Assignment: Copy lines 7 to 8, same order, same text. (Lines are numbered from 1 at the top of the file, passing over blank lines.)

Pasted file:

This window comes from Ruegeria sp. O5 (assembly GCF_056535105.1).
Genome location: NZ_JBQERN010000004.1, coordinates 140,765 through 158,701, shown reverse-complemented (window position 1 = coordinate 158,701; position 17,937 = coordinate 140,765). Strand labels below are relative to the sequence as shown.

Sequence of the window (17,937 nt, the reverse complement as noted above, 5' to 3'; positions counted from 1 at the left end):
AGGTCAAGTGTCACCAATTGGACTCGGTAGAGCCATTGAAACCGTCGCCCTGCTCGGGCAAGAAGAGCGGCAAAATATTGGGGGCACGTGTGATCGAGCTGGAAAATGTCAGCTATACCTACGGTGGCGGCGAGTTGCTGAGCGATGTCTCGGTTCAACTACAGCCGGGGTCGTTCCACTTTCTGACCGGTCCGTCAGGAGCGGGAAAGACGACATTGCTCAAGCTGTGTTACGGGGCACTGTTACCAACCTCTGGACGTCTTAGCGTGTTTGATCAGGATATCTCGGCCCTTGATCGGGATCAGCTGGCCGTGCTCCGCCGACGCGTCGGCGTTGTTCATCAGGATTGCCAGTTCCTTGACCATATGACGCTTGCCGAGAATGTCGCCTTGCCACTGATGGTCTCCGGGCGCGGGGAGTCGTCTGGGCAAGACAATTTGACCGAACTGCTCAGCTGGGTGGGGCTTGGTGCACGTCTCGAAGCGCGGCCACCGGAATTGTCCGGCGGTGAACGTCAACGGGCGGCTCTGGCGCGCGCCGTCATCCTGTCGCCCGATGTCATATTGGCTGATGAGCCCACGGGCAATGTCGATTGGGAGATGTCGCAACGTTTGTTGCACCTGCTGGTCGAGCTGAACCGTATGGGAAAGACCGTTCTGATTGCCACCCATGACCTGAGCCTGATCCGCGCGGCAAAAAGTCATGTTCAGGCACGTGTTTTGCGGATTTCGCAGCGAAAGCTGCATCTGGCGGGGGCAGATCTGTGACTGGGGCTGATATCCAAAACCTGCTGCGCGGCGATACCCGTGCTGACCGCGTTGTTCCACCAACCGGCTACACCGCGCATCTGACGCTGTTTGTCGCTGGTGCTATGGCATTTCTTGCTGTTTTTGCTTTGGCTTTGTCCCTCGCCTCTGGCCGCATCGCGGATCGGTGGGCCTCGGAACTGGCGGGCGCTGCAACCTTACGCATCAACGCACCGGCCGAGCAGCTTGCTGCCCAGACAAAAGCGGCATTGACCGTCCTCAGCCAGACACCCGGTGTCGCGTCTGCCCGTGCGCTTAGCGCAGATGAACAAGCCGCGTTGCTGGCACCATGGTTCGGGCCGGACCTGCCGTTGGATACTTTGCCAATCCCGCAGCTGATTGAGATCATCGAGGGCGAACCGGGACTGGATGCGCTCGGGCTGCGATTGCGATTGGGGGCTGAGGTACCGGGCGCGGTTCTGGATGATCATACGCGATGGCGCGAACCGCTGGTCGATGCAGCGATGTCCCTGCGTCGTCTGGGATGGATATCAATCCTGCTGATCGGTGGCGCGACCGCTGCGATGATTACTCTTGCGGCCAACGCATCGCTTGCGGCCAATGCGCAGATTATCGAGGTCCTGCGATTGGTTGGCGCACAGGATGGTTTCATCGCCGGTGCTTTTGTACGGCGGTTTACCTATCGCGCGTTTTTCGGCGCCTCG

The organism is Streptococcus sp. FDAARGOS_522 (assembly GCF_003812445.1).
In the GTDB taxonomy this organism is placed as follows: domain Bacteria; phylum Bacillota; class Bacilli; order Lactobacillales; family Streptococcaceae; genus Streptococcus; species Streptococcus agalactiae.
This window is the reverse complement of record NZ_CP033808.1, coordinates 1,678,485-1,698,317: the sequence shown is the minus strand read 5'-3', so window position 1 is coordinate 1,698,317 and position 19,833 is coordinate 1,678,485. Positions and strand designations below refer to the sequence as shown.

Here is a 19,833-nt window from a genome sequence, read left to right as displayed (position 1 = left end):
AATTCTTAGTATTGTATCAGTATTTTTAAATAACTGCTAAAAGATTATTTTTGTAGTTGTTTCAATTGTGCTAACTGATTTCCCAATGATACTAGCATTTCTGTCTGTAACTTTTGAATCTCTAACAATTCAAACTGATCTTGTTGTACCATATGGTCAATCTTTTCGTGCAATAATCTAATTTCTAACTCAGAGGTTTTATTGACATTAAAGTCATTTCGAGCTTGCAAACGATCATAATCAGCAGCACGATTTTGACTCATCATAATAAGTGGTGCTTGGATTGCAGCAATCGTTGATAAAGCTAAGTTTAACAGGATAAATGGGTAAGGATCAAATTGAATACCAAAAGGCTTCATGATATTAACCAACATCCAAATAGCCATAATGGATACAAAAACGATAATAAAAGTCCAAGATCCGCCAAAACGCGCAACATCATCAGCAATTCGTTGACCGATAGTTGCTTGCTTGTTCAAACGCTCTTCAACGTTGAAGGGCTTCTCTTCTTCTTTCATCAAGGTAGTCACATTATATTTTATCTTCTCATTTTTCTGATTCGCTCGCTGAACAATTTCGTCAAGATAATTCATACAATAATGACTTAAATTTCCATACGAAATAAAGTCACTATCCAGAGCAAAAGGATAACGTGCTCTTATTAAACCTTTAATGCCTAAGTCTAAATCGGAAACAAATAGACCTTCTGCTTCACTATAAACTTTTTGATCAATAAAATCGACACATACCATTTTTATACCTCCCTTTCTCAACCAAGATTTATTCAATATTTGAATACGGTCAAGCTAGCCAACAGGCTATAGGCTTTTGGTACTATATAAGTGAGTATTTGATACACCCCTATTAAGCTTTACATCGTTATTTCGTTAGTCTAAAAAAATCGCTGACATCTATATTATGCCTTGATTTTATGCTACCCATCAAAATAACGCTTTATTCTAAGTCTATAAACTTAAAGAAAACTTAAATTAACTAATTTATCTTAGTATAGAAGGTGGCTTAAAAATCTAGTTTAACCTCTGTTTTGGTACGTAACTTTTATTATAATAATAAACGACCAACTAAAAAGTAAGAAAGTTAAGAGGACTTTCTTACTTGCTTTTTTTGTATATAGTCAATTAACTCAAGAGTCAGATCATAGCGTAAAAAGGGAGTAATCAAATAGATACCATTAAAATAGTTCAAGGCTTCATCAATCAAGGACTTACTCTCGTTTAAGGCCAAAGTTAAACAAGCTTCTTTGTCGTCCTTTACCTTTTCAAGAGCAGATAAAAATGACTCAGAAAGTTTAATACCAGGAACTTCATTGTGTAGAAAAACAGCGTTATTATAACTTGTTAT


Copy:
This window is the reverse complement of record NZ_CP033808.1, coordinates 1,678,485-1,698,317: the sequence shown is the minus strand read 5'-3', so window position 1 is coordinate 1,698,317 and position 19,833 is coordinate 1,678,485. Positions and strand designations below refer to the sequence as shown.

Here is a 19,833-nt window from a genome sequence, read left to right as displayed (position 1 = left end):